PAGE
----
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For the first time, experts have been able to confirm that a former COVID-19 patient has been reinfected by the coronavirus.

The news suggests that immunity to the coronavirus could only last several months — something that scientist have suspected for a while, but haven't been able to confirm so far using rigorous testing, according to The New York Times.

A new study published in the journal Clinical Infectious Diseases today reports that a 33-year-old man showed mild symptoms the first time he was infected, and no symptoms the second time around.

Interestingly, the patient was infected by two genetically different strains of the coronavirus. The second infection was confirmed after the patient traveled back to Hong Kong from Spain via the UK.

"Our results prove that his second infection is caused by a new virus that he acquired recently rather than prolonged viral shedding," Kelvin Kai-Wang To, clinical microbiologist at the University of Hong Kong, said in the statement.

"This is no cause for alarm — this is a textbook example of how immunity should work," Yale School of Medicine professor Akiko Iwasaki, wrote in a Monday tweet. "While immunity was not enough to block reinfection, it protected the person from disease."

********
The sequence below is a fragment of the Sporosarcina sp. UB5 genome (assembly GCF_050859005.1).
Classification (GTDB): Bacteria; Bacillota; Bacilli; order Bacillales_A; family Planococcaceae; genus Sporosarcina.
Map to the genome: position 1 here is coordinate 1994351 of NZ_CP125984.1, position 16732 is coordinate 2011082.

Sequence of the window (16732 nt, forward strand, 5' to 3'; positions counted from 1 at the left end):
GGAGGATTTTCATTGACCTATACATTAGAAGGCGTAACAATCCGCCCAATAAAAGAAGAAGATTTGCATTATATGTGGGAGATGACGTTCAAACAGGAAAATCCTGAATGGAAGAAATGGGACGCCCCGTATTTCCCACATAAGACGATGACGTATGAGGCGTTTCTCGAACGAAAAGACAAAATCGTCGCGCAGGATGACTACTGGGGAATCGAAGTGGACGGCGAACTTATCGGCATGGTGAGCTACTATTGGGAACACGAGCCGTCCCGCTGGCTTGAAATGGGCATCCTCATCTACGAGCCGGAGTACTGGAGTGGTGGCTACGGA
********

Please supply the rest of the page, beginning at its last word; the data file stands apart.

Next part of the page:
Iwasaki also noted that the patient had detectable antibodies after reinfection, but "more studies are needed to understand the range of outcomes from reinfection."

"What I think is really important is that we put this into context," Maria Van Kerkhove, the World Health Organization's technical lead for coronavirus response, said during a media briefing in Geneva on Monday, as quoted by CNN.

"Even if this is the first documented case of reinfection, it is possible of course because with our experience with other human coronaviruses, and the MERS coronavirus and the SARS-CoV-1 coronavirus, we know that people have an antibody response for some time but it may wane," Van Kerkhove added.

The length of the immune response to the virus could eventually inform how long vaccines will be effective for, as STAT News points out. Some patients might end up needing a booster dose.